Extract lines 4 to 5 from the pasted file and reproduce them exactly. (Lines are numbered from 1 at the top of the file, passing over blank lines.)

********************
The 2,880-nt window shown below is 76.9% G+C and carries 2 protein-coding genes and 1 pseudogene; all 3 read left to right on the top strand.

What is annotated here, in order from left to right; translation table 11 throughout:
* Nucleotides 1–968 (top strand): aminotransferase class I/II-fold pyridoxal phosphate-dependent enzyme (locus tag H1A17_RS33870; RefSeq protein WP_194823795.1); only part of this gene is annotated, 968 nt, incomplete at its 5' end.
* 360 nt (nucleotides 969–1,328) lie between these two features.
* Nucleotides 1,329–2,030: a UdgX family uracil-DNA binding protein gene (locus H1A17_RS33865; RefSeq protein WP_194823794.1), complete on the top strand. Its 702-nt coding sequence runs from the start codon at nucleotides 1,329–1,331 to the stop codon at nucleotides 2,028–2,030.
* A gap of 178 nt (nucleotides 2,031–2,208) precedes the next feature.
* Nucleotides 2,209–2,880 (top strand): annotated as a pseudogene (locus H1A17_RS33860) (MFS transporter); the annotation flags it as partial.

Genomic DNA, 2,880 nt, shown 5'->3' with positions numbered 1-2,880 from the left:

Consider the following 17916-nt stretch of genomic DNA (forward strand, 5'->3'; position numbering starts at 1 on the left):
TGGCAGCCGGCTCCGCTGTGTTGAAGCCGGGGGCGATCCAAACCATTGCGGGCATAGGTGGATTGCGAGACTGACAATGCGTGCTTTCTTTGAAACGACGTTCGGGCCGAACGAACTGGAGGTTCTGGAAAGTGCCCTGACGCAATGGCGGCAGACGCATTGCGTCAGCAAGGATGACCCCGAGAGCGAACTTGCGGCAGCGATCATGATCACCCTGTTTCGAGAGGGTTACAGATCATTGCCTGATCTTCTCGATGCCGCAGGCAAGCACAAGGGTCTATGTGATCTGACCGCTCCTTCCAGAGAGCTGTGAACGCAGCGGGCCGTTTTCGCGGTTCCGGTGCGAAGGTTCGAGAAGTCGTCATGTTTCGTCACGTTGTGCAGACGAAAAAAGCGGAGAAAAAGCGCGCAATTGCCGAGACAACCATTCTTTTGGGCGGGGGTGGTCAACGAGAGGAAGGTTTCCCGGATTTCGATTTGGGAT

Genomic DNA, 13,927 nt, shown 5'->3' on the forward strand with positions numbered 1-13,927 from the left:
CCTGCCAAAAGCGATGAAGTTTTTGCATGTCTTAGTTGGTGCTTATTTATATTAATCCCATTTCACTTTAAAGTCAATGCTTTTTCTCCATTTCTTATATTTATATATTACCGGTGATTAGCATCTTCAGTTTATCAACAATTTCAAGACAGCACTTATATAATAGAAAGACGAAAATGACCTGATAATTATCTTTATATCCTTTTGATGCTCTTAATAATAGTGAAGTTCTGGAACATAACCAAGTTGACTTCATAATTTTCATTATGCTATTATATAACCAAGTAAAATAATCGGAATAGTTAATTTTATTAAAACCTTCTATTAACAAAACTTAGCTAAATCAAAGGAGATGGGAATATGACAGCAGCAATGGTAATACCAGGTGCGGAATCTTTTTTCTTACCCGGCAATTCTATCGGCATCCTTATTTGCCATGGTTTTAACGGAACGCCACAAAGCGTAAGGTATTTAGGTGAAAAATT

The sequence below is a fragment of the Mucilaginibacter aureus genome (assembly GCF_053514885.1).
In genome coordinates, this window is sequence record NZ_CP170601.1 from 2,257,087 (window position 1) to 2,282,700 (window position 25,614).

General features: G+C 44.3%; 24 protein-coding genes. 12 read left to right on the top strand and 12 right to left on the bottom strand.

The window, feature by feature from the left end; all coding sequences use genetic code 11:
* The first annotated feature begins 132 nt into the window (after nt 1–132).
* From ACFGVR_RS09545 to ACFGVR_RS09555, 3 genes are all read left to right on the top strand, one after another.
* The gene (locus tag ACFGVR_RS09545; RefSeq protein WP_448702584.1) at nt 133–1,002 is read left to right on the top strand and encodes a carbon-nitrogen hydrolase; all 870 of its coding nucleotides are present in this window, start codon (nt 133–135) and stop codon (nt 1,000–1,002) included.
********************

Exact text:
* 360 nt (nucleotides 969–1,328) lie between these two features.
* Nucleotides 1,329–2,030: a UdgX family uracil-DNA binding protein gene (locus H1A17_RS33865; RefSeq protein WP_194823794.1), complete on the top strand. Its 702-nt coding sequence runs from the start codon at nucleotides 1,329–1,331 to the stop codon at nucleotides 2,028–2,030.